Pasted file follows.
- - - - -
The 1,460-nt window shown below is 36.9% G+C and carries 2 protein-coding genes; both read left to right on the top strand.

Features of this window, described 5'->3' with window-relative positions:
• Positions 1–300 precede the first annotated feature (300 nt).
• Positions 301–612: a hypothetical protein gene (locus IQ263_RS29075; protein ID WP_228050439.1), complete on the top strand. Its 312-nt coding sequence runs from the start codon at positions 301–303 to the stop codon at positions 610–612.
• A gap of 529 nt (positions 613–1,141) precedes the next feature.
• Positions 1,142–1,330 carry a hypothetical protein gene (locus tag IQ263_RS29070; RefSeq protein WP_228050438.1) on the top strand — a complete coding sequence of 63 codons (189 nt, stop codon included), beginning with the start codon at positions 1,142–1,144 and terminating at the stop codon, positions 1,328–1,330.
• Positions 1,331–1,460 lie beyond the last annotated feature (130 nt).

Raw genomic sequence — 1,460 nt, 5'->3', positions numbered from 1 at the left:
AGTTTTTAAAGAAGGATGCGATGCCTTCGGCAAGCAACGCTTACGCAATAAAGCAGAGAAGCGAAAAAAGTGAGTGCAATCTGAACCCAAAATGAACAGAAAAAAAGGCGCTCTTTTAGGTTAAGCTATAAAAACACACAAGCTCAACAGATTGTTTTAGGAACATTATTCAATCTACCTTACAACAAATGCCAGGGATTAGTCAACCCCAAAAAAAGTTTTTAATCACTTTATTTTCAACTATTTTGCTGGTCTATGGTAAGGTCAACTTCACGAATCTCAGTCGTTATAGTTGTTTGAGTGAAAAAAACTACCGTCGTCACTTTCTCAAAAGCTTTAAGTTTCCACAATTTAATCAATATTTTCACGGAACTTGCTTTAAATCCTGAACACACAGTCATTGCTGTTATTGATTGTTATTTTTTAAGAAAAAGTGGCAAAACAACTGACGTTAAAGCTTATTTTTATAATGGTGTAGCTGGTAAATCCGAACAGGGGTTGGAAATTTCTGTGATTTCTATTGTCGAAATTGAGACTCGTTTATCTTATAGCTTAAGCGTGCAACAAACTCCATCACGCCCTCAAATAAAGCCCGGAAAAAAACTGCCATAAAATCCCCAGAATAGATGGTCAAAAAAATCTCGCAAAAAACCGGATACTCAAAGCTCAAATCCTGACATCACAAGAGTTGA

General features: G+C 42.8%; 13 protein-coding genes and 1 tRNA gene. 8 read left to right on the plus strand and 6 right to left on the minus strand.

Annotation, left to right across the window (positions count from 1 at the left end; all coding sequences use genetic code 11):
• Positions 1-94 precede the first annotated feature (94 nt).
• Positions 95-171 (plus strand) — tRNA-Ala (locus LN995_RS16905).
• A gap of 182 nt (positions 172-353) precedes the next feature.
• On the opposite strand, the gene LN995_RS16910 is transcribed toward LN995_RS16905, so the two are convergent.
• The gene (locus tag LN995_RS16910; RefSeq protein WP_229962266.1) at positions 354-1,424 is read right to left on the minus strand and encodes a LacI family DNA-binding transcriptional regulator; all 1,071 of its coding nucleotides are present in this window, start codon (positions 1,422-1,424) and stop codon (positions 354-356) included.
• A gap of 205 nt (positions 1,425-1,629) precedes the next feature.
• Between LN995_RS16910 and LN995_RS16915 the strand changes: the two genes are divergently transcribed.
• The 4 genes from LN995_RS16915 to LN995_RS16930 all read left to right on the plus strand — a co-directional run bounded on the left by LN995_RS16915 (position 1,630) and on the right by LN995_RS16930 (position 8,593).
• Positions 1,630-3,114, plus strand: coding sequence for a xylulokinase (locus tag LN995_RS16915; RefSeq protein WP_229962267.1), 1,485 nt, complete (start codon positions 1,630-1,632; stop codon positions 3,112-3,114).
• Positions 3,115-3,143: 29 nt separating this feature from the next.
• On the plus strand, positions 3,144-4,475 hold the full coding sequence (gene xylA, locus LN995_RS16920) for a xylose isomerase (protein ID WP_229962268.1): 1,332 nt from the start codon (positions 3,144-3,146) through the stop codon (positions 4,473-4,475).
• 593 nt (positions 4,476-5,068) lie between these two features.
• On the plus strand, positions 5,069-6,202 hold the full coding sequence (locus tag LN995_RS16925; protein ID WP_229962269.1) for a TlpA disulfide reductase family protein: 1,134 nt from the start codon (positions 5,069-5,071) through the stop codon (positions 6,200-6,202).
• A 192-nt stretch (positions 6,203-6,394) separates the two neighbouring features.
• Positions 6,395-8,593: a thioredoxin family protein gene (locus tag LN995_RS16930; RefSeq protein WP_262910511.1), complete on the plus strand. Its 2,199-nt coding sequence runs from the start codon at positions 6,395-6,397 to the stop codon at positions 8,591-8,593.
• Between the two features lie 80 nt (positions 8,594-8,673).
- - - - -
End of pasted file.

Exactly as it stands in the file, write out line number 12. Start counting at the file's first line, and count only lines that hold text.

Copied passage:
• Positions 1-94 precede the first annotated feature (94 nt).